Tougher safety sentencing guidelines on the horizon

Published: 20 Jul 2015


20th July 2015

Tougher safety sentencing guidelines on the horizon

Improved clarity and simplicity of punishment guidelines related to health and safety failures by companies and organisations are set to be introduced, according to Sunderland-based legislation experts, Cedrec.

The consultation on the new guidelines, proposed by The Sentencing Council, in conjunction with the judiciary, legal practitioners and stakeholders within industries affected by the new guidelines, aims make court judgements more appropriate to both offenders and offences.

The consultation follows the implementation of new environmental guidelines, which came into force in July 2014. The environmental guidelines apply to waste and environmental permitting offences in particular, and can lead to staggeringly high fines.

The proposed guidelines enable prosecutors to deliver sentencing and fines that are more consistent across the country. To decide a reasonable penalty, a ‘9 step’ guide has been released, which follows the model established in sentencing environmental offences. This ranges from compensation and confiscation based on the size and means of any offender and the level of co-operation with the investigation.

Sentencing will be determined depending on company size, then, using the following two factors to calculate the proportional fine: ‘harm’ and ‘likelihood’.

Harm is split into three levels, with ‘A’ being death and serious injury resulting in life long dependency, ‘B’ being physical injury and inability to work and ‘C’ being the remainder of outcomes where charges are applicable, such as minor injuries.

Each level is then divided into three likelihood categories: ‘high’, ‘medium’ and ‘remote’, to create a formula for specific Harm Category’s to ascertain the culpability of offenders. Fines will differentiate based on company size and financial circumstances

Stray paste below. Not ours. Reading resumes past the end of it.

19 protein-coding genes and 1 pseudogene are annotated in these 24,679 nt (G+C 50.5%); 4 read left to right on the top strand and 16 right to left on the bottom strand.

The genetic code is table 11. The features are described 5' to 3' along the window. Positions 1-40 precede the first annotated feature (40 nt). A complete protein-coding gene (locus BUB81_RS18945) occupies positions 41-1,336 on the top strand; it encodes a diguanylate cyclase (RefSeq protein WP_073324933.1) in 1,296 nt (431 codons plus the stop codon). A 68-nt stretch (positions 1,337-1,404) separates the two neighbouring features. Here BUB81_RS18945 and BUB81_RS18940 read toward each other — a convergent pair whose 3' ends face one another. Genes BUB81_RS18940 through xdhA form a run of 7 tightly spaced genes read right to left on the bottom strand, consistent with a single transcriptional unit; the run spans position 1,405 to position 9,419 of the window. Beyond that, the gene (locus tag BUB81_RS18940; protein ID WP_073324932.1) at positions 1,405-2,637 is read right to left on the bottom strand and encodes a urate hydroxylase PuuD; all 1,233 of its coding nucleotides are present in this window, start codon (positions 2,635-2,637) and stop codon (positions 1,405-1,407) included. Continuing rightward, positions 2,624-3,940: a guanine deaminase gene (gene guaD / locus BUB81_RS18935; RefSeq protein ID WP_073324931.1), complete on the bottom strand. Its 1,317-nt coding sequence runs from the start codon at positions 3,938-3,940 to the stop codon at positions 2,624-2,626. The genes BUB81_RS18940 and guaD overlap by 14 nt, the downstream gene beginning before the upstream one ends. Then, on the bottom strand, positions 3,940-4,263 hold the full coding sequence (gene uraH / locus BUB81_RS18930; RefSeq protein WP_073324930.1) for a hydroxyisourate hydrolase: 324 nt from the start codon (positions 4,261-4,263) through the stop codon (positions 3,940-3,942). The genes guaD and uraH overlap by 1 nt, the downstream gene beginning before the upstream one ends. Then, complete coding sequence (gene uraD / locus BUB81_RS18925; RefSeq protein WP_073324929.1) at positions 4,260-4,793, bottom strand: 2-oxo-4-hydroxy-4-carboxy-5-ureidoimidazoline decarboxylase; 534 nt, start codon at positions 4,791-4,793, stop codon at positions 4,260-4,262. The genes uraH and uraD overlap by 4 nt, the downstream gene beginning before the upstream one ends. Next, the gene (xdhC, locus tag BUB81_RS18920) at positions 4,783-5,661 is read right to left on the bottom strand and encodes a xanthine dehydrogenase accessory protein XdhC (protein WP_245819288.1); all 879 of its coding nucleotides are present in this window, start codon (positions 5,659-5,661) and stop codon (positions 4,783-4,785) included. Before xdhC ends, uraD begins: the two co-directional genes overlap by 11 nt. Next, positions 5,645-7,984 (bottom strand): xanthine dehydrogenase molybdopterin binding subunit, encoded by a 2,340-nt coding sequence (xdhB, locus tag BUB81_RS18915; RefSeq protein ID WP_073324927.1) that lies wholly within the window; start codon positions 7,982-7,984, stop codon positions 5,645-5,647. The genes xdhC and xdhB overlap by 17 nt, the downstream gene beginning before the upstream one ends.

In the following table, which uses breaches of health and safety legislation as an example, the ‘formula’ for the fine amount is calculated for an example medium-sized enterprise, usually considered to have a turnover of between £10 million and £50 million.

Very high culpability and Category Level 1 harm is illustrated to give the highest fines available to a medium sized enterprise, per single offence. Therefore, the final fine payable for four offences, as an example, could run to £16 million in the worst case scenario.

These are fines for offences under health and safety legislation

Medium Sized Enterprise Culpability Harm category Starting point Range
Very high culpability Harm Category 1 £1.6 million £1 million - £4 million
High culpability Harm Category 2 £450,000 £220,000 - £1.2 million
High culpability Harm Category 3 £210,000 £100,000 - £550,000

Photocaption: Amy Batch (Cedrec Author)


Notes to editors.

About Cedrec

Cedrec specialises in providing public and private sector organisations with help and advice in understanding, interpreting and complying with environmental and safety legislation. The company offers a range of specialist consultancy and subscriptions services.

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Media enquiries: James Dunbar, MHW PR. Tel: 0191 233 1300. Fax: 0191 233 9530. Email